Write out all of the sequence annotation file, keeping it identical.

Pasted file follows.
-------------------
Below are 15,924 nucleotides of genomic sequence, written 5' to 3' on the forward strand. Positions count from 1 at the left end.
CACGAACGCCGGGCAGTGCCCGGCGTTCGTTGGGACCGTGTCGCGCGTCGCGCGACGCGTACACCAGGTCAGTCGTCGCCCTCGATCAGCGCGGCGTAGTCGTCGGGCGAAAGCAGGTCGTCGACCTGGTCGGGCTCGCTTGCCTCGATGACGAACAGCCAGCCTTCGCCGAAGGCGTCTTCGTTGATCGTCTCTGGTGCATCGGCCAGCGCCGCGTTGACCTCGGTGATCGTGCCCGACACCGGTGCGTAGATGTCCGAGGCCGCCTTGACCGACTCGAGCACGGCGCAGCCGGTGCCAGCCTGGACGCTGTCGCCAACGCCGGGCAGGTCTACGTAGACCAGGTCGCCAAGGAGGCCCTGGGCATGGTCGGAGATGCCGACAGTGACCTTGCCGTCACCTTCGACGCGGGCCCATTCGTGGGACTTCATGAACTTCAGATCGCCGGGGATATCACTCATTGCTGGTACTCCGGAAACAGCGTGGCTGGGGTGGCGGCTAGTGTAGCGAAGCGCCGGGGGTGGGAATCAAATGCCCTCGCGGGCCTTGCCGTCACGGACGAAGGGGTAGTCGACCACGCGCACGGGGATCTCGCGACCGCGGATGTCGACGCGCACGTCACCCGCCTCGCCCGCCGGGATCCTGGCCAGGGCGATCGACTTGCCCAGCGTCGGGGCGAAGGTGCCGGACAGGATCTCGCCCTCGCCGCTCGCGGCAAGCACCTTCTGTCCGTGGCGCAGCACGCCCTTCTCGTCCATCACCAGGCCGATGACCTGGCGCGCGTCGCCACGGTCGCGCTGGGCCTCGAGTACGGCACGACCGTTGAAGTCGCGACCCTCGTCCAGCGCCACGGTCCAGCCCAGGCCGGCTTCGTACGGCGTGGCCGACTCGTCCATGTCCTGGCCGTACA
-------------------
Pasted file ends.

Below are 15,924 nucleotides of genomic sequence, written 5' to 3' on the forward strand. Positions count from 1 at the left end.
CACGAACGCCGGGCAGTGCCCGGCGTTCGTTGGGACCGTGTCGCGCGTCGCGCGACGCGTACACCAGGTCAGTCGTCGCCCTCGATCAGCGCGGCGTAGTCGTCGGGCGAAAGCAGGTCGTCGACCTGGTCGGGCTCGCTTGCCTCGATGACGAACAGCCAGCCTTCGCCGAAGGCGTCTTCGTTGATCGTCTCTGGTGCATCGGCCAGCGCCGCGTTGACCTCGGTGATCGTGCCCGACACCGGTGCGTAGATGTCCGAGGCCGCCTTGACCGACTCGAGCACGGCGCAGCCGGTGCCAGCCTGGACGCTGTCGCCAACGCCGGGCAGGTCTACGTAGACCAGGTCGCCAAGGAGGCCCTGGGCATGGTCGGAGATGCCGACAGTGACCTTGCCGTCACCTTCGACGCGGGCCCATTCGTGGGACTTCATGAACTTCAGATCGCCGGGGATATCACTCATTGCTGGTACTCCGGAAACAGCGTGGCTGGGGTGGCGGCTAGTGTAGCGAAGCGCCGGGGGTGGGAATCAAATGCCCTCGCGGGCCTTGCCGTCACGGACGAAGGGGTAGTCGACCACGCGCACGGGGATCTCGCGACCGCGGATGTCGACGCGCACGTCACCCGCCTCGCCCGCCGGGATCCTGGCCAGGGCGATCGACTTGCCCAGCGTCGGGGCGAAGGTGCCGGACAGGATCTCGCCCTCGCCGCTCGCGGCAAGCACCTTCTGTCCGTGGCGCAGCACGCCCTTCTCGTCCATCACCAGGCCGATGACCTGGCGCGCGTCGCCACGGTCGCGCTGGGCCTCGAGTACGGCACGACCGTTGAAGTCGCGACCCTCGTCCAGCGCCACGGTCCAGCCCAGGCCGGCTTCGTACGGCGTGGCCGACTCGTCCATGTCCTGGCCGTACA